Hamilton said that while he supports the changes he believes they could prove to be “disastrous” when put into practice and will require adjustment.
Hamilton took only sixth place in the Hungarian Grand Prix on Sunday, with his Mercedes team-mate, Nico Rosberg in eighth. Both had very poor starts and were jumped off the line by the race winner, Ferrari’s Sebastian Vettel. It is becoming something of an issue for the team, with Hamilton slow off the line in Austria and both drivers again jumped by the Williams cars during the last round at Silverstone.
The FIA intends to enforce rule changes, limiting the instruction drivers can receive on the grid regarding settings in order to maximise their escape, to put more control in the drivers’ hands from the next race, the Belgian Grand Prix on 23 August. Hamilton’s race at the Hungaroring was badly compromised by his poor start, as he pushed too hard in a bid to make up places and went off at the chicane, dropping him to 10th place, a mistake for which he subsequently apologised to his team.
“The formation start was good, the second one wasn’t,” he said, adding that he expected similar from Spa onwards. “I imagine there’s going to be a lot of that. It would have been a different race on Sunday if I’d had a good start but it wasn’t the case and on from that how I reacted was not the correct way, especially when I know better.”
When his team have made a clean getaway this season the results have been almost entirely predictable, with the two Mercedes drivers heading off into the middle distance to fight for the win between themselves, but he acknowledged the spectacle was vastly improved when he and Rosberg were forced to fight other drivers. “It made the race exciting,” he said, referring to the British Grand Prix, adding that fans could expect more. “What goes on from after this race is going to be very interesting. I think they might underestimate how much they influence the races. The starts might not change or they might be disastrous. It could make more weaving, who knows?
“They might need to make changes to it. My guess is that it is not going to be the right thing and it is going to be adjusted. It is a good idea, though.”
Paddy Lowe, the team’s technical director, believes the problem with Hamilton’s car in Hungary was an overheating clutch caused by the field having to take a second formation lap after Felipe Massa had placed his car short on the grid. Rosberg had merely suffered from a lack of grip off the line, Lowe added.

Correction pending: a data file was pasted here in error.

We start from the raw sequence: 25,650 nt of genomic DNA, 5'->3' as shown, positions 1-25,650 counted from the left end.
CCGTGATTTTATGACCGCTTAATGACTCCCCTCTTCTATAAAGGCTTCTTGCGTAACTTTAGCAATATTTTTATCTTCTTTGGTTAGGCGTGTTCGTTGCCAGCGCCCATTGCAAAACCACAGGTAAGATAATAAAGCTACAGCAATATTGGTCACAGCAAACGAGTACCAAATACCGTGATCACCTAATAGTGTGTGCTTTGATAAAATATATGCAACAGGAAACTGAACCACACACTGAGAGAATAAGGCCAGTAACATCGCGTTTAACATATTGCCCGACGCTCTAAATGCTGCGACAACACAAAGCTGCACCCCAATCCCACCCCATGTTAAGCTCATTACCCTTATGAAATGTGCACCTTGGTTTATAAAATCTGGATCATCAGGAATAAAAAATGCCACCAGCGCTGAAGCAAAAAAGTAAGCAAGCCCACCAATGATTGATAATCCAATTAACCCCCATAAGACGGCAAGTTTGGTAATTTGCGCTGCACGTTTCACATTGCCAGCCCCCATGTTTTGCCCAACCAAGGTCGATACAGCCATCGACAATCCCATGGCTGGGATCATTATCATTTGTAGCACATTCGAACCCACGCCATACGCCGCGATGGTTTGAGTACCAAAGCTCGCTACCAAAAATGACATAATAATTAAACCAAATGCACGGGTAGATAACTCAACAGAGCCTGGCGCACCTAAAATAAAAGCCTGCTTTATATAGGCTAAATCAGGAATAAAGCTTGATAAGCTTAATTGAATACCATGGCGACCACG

But Mercedes, who before Hungary were in a position to make F1 history by becoming the first team to finish with two drivers on the podium for 10 consecutive races, are understandably taking the matter very seriously.
“I am very concerned,” said the team’s head of motorsport, Toto Wolff. “Maybe it will be better for us in Belgium. We got jumped by two Williams last time and jumped by two Ferraris this time. This was what triggered the whole mess and the first-lap incident. We need to get on top of the situation. It is not acceptable and needs to be analysed why it happens. If you look at it, it is not good.”
Wolff was no closer to offering a concrete explanation as to why the problems were occurring. “It is very difficult,” he said. “There are various issues. It is very difficult to get the calibration right. We had at least two very good practice starts off the line and yet for the actual start we had too much wheelspin and then you get overtaken in a way you cannot recover.”
Rosberg, who has been comprehensively outpaced by Hamilton this season and trails him by 21 points in the drivers’ world championship, has welcomed the changes and the new opportunity to compete with his team-mate. “There will be more variables and it will be more difficult to predict,” he said. “I like it because it gives me the opportunity to try and beat Lewis in that area. Until now it’s been difficult because it was not really in the driver’s hands.”
It may yet prove a tipping point in the title race. Both drivers will face a sterner challenge if they are beaten off the start line, while it could also influence the battle between the pair as Mercedes allow the driver who is leading to determine pit strategy. Certainly Hamilton believed a clean start would have nullified the Ferrari threat in Hungary. “They’ve been quick but I think we had the pace on them all weekend,” he said after the race. “I will see what the results say. If we had been in the lead we would have been a long way ahead.”
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